High-intensity interval training strengthens the heart even more than moderate exercise does. Now researchers have found several answers to what makes hard workouts so effective.
Circulation and Medical Imaging
Gene therapy is the most effective method to be able to provide health benefits you normally gain through physical exercise. This means of “training” could be helpful for folks who can’t exercise in the usual ways.
Five years of high-intensity interval training increased quality of life, improved fitness and might very well have extended the lives of participants in the Generation 100 study.
Between 250 and 270 people die each year from heroin or opioid overdoses in Norway. In the EU, thousands die. European users now have a better option available for helping each other.
More than 100 000 Norwegians have atrial fibrillation. They should be actively exercising for their health.
Two weeks ago, doctors at St. Olavs Hospital in Trondheim were running out of reagents needed to do COVID-19 tests. They asked colleagues at NTNU to develop a backup solution. Now, Norway is gearing up to use the new approach to test 150,000 people a week after Easter.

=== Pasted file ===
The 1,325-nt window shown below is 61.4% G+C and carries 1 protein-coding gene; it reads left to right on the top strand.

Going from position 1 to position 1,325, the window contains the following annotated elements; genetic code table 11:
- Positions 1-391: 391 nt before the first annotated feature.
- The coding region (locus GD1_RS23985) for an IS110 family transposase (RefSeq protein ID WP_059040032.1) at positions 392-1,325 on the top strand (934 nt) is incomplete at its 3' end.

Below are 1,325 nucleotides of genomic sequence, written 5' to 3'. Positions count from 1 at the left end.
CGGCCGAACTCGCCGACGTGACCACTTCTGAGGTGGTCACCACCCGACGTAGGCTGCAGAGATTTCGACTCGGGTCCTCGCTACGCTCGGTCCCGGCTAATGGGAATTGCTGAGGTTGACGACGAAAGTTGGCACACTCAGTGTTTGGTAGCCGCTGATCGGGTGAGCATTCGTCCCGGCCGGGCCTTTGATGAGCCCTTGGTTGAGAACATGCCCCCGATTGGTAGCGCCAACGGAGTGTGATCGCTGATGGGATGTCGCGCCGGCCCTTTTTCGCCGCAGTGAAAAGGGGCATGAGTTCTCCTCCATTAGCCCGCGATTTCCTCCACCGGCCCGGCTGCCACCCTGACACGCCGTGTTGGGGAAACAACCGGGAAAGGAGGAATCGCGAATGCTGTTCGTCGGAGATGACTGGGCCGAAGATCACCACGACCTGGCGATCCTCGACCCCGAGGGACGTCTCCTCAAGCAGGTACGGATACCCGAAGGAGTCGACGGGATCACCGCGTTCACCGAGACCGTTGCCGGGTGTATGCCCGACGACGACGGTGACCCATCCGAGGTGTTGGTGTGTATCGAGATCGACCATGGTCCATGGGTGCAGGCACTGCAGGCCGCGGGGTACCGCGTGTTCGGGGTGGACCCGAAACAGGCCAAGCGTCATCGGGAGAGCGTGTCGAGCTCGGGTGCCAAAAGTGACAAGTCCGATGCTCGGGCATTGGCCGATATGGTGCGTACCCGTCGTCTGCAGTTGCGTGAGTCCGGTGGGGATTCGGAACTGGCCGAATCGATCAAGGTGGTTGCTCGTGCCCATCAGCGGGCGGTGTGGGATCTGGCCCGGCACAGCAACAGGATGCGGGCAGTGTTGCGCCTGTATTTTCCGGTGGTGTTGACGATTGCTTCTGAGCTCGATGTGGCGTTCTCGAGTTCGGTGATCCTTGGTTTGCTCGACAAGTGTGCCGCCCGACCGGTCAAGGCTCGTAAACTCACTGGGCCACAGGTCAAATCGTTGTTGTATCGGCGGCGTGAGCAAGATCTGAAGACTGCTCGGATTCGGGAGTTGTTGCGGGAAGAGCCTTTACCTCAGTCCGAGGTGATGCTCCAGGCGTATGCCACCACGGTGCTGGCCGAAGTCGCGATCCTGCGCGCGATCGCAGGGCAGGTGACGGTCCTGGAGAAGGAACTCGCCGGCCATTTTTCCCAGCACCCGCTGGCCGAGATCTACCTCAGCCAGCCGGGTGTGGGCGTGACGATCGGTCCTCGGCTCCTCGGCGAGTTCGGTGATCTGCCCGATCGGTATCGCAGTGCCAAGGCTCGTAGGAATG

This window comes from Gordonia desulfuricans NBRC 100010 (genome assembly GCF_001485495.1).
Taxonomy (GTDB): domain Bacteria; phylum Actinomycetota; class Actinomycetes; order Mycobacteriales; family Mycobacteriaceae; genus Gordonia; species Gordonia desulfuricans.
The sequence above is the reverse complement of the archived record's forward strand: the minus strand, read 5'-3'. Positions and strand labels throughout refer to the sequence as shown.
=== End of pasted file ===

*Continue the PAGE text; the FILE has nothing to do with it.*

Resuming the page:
NTNU’s Fitness Calculator was developed in 2013. It was able to reveal your body’s real age and how long you could expect to live. Now it turns out that it can tell you much more about your health.
Ulrik Wisløff has been selected for the Heart Research Award for his studies on training as cardiac medicine. The prize is presented by King Harald.
Nearly 40 million people were living with HIV in 2017, the UN says, with just over half taking antiretroviral therapy. These drugs have cut AIDS-related deaths by more than half since the 2004 peak, but the disease cannot be cured. A new mechanism uncovered by a Norwegian research group could improve the chances of developing one.
Staying fit or improving fitness over time should be a goal for anyone who wants to reduce the likelihood of getting dementia.
You may not be able to hear them, but they help to diagnose and treat patients every day. In the past 40 years, ultrasound imaging has gone from blurry black-and-white images, to sharp 3D images in real time. And the technology is still developing. Now, artificial intelligence is being tested for aid in interpreting ultrasound images.
The dreaded condition known as rhabdomyolysis may be much more common after a particularly intense training session than you’d think. But for most people, the only symptom is being slightly more sore than usual.